Through tattered clothes great vices do appear;
Robes and furred gowns hide all. Plate sin with gold,
And the strong lance of justice hurtless breaks.
Arm it in rags, a pigmy’s straw does pierce it.
None does offend—none, I say, none. I’ll able 'em.
Take that of me, my friend, who have the power
To seal th' accuser’s lips. Get thee glass eyes,
And like a scurvy politician seem
To see the things thou dost not. Now, now, now, now,
Pull off my boots. Harder, harder. So.
#45
Old 02-21-2016, 06:17 PM
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Join Date: Jun 2007
Location: outside DC
Posts: 928
Cassius:

Why, man, he doth bestride the narrow world
Like a Colossus, and we petty men
Walk under his huge legs and peep about
To find ourselves dishonorable graves.
Men at some time are masters of their fates.
The fault, dear Brutus, is not in our stars
But in ourselves, that we are underlings.
Brutus and Caesar—what should be in that “Caesar”?
Why should that name be sounded more than yours?
Write them together, yours is as fair a name.
Sound them, it doth become the mouth as well.
Weigh them, it is as heavy. Conjure with 'em,
“Brutus” will start a spirit as soon as “Caesar.”
Now in the names of all the gods at once,
Upon what meat doth this our Caesar feed
That he is grown so great? Age, thou art shamed!
Rome, thou hast lost the breed of noble bloods!
When went there by an age, since the great flood,
But it was famed with more than with one man?
When could they say till now, that talked of Rome,
That her wide walks encompassed but one man?
Now is it Rome indeed, and room enough,
When there is in it but one only man.
Oh, you and I have heard our fathers say,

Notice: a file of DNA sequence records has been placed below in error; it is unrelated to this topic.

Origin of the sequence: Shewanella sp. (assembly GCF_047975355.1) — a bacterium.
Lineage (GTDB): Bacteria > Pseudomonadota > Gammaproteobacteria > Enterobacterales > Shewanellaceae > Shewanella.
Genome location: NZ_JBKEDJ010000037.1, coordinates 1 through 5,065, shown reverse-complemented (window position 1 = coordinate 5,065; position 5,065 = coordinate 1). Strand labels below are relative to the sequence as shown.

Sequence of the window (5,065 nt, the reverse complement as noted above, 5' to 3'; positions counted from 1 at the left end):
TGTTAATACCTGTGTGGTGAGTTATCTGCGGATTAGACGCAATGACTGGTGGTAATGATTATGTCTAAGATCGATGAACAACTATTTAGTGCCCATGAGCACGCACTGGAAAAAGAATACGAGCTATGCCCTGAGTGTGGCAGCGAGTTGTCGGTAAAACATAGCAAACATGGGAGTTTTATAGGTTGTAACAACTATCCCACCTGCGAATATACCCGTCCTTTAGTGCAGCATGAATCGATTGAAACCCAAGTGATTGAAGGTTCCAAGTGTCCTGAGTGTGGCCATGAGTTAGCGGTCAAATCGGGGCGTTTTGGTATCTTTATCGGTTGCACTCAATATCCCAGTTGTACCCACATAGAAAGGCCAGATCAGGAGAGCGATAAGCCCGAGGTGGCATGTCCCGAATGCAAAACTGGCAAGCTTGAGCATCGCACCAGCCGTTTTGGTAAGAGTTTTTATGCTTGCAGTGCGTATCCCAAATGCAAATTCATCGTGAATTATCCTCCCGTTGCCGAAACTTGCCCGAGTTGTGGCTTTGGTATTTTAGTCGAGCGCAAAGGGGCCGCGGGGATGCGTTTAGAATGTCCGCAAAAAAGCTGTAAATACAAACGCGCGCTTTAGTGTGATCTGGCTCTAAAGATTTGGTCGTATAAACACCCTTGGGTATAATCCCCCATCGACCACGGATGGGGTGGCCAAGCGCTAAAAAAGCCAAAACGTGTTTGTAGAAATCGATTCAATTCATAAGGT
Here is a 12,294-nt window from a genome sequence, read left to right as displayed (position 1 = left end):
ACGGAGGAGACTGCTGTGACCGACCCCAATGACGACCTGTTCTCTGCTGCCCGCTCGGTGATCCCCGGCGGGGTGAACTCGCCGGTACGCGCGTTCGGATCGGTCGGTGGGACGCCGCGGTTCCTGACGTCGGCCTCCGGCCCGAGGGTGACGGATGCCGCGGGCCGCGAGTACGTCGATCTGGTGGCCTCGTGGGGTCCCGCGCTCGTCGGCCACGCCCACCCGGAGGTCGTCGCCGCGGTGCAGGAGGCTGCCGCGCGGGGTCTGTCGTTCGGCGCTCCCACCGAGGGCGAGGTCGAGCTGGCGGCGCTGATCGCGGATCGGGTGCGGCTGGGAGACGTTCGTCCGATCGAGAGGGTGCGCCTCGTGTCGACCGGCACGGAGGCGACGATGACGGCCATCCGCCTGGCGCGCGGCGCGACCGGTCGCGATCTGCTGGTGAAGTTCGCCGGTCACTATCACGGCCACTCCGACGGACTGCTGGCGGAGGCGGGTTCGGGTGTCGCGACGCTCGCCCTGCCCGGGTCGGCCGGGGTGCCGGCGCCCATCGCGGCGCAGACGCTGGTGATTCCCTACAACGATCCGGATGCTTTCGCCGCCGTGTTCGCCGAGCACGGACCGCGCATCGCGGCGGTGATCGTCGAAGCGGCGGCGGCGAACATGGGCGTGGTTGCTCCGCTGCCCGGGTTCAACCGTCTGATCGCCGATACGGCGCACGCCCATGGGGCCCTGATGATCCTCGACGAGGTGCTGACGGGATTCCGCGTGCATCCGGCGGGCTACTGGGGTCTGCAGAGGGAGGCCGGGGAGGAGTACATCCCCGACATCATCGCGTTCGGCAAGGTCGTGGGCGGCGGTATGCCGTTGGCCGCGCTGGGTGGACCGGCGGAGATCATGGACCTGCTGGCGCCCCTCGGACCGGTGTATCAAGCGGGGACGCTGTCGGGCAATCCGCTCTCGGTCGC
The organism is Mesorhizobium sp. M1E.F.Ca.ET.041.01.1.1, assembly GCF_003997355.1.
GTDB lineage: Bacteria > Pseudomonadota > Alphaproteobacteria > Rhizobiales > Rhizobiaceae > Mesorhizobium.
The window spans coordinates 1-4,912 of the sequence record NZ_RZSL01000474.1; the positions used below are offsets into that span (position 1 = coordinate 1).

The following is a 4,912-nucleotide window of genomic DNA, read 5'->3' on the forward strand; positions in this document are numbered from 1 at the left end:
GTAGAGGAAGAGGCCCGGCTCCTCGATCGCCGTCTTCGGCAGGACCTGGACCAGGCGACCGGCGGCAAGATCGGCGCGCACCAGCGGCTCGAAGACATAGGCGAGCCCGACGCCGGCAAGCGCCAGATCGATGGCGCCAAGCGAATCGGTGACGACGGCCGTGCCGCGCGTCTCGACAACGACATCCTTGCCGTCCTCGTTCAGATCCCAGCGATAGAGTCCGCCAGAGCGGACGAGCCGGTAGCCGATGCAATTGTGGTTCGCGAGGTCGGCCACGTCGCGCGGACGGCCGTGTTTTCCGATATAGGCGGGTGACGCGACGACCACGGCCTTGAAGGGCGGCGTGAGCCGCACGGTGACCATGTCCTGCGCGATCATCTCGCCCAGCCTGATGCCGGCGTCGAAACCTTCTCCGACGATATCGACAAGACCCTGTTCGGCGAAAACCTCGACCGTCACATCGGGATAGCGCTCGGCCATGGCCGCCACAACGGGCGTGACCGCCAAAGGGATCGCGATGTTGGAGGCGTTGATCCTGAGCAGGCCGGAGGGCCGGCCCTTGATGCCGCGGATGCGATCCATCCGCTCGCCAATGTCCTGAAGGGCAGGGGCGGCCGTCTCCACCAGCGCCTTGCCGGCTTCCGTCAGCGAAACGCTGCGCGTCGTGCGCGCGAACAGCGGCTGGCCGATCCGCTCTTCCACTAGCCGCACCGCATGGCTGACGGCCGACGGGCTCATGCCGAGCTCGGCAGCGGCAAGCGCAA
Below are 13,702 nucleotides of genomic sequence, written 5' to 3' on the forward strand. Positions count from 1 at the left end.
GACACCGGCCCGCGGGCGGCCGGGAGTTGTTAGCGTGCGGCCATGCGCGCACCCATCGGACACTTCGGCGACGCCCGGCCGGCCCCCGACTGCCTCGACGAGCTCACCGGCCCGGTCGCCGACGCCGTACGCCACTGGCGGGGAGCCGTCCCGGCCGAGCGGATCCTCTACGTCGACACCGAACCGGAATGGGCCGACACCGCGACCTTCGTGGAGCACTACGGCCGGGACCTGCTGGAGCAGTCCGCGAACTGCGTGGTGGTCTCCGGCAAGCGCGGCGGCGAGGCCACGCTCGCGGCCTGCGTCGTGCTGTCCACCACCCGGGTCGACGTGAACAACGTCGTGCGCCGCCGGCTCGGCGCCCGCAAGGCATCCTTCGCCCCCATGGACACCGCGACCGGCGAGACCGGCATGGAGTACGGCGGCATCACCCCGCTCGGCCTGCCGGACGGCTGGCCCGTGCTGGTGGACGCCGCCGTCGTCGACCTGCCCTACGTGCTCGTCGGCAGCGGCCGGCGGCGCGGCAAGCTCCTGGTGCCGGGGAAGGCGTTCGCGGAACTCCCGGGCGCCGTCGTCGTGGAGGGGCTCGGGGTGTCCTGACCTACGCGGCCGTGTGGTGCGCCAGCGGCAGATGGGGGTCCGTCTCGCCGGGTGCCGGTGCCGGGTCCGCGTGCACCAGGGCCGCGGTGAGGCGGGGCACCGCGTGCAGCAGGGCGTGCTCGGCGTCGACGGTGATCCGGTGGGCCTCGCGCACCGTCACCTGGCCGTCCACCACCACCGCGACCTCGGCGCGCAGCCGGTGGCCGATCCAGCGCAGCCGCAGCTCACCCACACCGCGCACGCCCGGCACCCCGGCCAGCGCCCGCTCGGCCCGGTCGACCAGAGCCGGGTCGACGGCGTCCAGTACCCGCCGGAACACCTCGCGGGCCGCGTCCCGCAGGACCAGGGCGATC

There was a Brutus once that would have brooked
Th' eternal devil to keep his state in Rome
As easily as a king.
#46
Old 02-22-2016, 07:32 AM
Straight Dope Science Advisory Board
Join Date: Feb 1999
Location: On the windowsill
Posts: 7,971
I'm surprised no one has yet mentioned this one, my own personal favorite, from Hamlet:

I have of late,
but wherefore I know not,
lost all my mirth,
forgone all custom of exercises;
and indeed it goes so heavily with my disposition that this goodly frame, the earth,
seems to me a sterile promontory;
this most excellent canopy,
the air, look you,
this brave o’erhanging firmament,
this majestical roof fretted with golden fire,
why, it appears no other thing to me but a foul and pestilent congregation of vapours.

What a piece of work is a man!
How noble in reason!
How infinite in faculty!
In form, in moving, how express and admirable!
In action how like an angel!
In apprehension how like a god!
The beauty of the world!
The paragon of animals!
And yet, to me, what is this quintessence of dust?
Man delights not me; no, nor woman neither,
though, by your smiling, you seem to say so.